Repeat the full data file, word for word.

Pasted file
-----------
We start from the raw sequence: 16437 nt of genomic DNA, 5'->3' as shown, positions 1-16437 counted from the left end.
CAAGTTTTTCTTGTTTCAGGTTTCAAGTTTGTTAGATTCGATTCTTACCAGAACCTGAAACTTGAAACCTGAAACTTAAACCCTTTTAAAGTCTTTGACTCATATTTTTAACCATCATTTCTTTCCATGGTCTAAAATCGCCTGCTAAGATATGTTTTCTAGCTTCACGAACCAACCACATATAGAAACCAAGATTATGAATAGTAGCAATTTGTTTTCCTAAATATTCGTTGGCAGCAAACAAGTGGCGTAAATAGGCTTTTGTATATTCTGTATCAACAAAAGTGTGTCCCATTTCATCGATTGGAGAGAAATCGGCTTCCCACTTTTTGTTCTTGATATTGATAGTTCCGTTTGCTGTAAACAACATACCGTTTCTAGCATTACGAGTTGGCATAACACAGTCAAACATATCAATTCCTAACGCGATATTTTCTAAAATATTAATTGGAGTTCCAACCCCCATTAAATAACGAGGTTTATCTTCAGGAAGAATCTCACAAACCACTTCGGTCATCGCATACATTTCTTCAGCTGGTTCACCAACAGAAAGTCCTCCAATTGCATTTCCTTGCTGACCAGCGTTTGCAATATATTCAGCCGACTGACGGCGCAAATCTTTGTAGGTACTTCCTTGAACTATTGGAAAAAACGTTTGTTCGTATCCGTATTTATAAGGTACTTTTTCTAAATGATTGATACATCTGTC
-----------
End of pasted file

We start from the raw sequence: 16437 nt of genomic DNA, 5'->3' as shown, positions 1-16437 counted from the left end.
CAAGTTTTTCTTGTTTCAGGTTTCAAGTTTGTTAGATTCGATTCTTACCAGAACCTGAAACTTGAAACCTGAAACTTAAACCCTTTTAAAGTCTTTGACTCATATTTTTAACCATCATTTCTTTCCATGGTCTAAAATCGCCTGCTAAGATATGTTTTCTAGCTTCACGAACCAACCACATATAGAAACCAAGATTATGAATAGTAGCAATTTGTTTTCCTAAATATTCGTTGGCAGCAAACAAGTGGCGTAAATAGGCTTTTGTATATTCTGTATCAACAAAAGTGTGTCCCATTTCATCGATTGGAGAGAAATCGGCTTCCCACTTTTTGTTCTTGATATTGATAGTTCCGTTTGCTGTAAACAACATACCGTTTCTAGCATTACGAGTTGGCATAACACAGTCAAACATATCAATTCCTAACGCGATATTTTCTAAAATATTAATTGGAGTTCCAACCCCCATTAAATAACGAGGTTTATCTTCAGGAAGAATCTCACAAACCACTTCGGTCATCGCATACATTTCTTCAGCTGGTTCACCAACAGAAAGTCCTCCAATTGCATTTCCTTGCTGACCAGCGTTTGCAATATATTCAGCCGACTGACGGCGCAAATCTTTGTAGGTACTTCCTTGAACTATTGGAAAAAACGTTTGTTCGTATCCGTATTTATAAGGTACTTTTTCTAAATGATTGATACATCTGTC